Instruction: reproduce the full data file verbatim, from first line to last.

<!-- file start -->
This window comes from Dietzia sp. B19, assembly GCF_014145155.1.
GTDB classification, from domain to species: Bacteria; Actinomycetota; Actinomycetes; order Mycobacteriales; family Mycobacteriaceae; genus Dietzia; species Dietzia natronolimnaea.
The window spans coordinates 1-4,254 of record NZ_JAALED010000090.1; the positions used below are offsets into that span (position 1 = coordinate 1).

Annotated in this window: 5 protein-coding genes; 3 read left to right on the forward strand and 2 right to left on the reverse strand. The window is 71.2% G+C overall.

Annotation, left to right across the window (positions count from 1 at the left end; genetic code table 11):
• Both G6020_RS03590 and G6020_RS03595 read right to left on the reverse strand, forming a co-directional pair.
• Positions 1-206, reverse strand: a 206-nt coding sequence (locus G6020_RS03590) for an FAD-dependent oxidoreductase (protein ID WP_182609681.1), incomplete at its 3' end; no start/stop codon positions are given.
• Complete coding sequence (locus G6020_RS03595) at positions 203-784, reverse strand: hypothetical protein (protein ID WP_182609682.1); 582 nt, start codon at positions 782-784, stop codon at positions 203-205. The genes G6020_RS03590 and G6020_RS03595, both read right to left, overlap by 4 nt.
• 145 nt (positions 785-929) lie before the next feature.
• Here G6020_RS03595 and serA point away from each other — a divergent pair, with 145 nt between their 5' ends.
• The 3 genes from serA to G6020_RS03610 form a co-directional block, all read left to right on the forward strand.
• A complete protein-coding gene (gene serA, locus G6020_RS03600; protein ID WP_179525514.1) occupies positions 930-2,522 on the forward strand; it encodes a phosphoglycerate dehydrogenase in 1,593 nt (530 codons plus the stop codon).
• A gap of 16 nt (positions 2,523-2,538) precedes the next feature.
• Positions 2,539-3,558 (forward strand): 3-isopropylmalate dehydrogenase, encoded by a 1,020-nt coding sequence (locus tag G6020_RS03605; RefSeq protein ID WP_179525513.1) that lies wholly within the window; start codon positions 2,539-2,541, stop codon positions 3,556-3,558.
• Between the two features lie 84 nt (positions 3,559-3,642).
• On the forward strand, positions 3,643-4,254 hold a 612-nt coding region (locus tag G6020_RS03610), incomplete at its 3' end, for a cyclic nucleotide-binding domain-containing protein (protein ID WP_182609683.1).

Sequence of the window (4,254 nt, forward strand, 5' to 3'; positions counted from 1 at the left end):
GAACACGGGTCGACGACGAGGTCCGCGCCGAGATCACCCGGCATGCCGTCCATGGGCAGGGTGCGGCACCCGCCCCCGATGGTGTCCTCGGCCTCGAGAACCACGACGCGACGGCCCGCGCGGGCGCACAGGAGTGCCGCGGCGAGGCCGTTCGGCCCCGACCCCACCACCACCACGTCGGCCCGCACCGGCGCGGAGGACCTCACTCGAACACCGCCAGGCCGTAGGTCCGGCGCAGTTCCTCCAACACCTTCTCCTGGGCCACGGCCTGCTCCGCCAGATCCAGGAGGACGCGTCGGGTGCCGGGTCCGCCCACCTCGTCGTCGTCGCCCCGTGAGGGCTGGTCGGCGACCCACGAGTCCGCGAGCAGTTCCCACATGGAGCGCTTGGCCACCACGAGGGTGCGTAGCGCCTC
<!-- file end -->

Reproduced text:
This window comes from Dietzia sp. B19, assembly GCF_014145155.1.
GTDB classification, from domain to species: Bacteria; Actinomycetota; Actinomycetes; order Mycobacteriales; family Mycobacteriaceae; genus Dietzia; species Dietzia natronolimnaea.
The window spans coordinates 1-4,254 of record NZ_JAALED010000090.1; the positions used below are offsets into that span (position 1 = coordinate 1).

Annotated in this window: 5 protein-coding genes; 3 read left to right on the forward strand and 2 right to left on the reverse strand. The window is 71.2% G+C overall.

Annotation, left to right across the window (positions count from 1 at the left end; genetic code table 11):
• Both G6020_RS03590 and G6020_RS03595 read right to left on the reverse strand, forming a co-directional pair.
• Positions 1-206, reverse strand: a 206-nt coding sequence (locus G6020_RS03590) for an FAD-dependent oxidoreductase (protein ID WP_182609681.1), incomplete at its 3' end; no start/stop codon positions are given.
• Complete coding sequence (locus G6020_RS03595) at positions 203-784, reverse strand: hypothetical protein (protein ID WP_182609682.1); 582 nt, start codon at positions 782-784, stop codon at positions 203-205. The genes G6020_RS03590 and G6020_RS03595, both read right to left, overlap by 4 nt.
• 145 nt (positions 785-929) lie before the next feature.
• Here G6020_RS03595 and serA point away from each other — a divergent pair, with 145 nt between their 5' ends.
• The 3 genes from serA to G6020_RS03610 form a co-directional block, all read left to right on the forward strand.
• A complete protein-coding gene (gene serA, locus G6020_RS03600; protein ID WP_179525514.1) occupies positions 930-2,522 on the forward strand; it encodes a phosphoglycerate dehydrogenase in 1,593 nt (530 codons plus the stop codon).
• A gap of 16 nt (positions 2,523-2,538) precedes the next feature.
• Positions 2,539-3,558 (forward strand): 3-isopropylmalate dehydrogenase, encoded by a 1,020-nt coding sequence (locus tag G6020_RS03605; RefSeq protein ID WP_179525513.1) that lies wholly within the window; start codon positions 2,539-2,541, stop codon positions 3,556-3,558.
• Between the two features lie 84 nt (positions 3,559-3,642).
• On the forward strand, positions 3,643-4,254 hold a 612-nt coding region (locus tag G6020_RS03610), incomplete at its 3' end, for a cyclic nucleotide-binding domain-containing protein (protein ID WP_182609683.1).

Sequence of the window (4,254 nt, forward strand, 5' to 3'; positions counted from 1 at the left end):
GAACACGGGTCGACGACGAGGTCCGCGCCGAGATCACCCGGCATGCCGTCCATGGGCAGGGTGCGGCACCCGCCCCCGATGGTGTCCTCGGCCTCGAGAACCACGACGCGACGGCCCGCGCGGGCGCACAGGAGTGCCGCGGCGAGGCCGTTCGGCCCCGACCCCACCACCACCACGTCGGCCCGCACCGGCGCGGAGGACCTCACTCGAACACCGCCAGGCCGTAGGTCCGGCGCAGTTCCTCCAACACCTTCTCCTGGGCCACGGCCTGCTCCGCCAGATCCAGGAGGACGCGTCGGGTGCCGGGTCCGCCCACCTCGTCGTCGTCGCCCCGTGAGGGCTGGTCGGCGACCCACGAGTCCGCGAGCAGTTCCCACATGGAGCGCTTGGCCACCACGAGGGTGCGTAGCGCCTC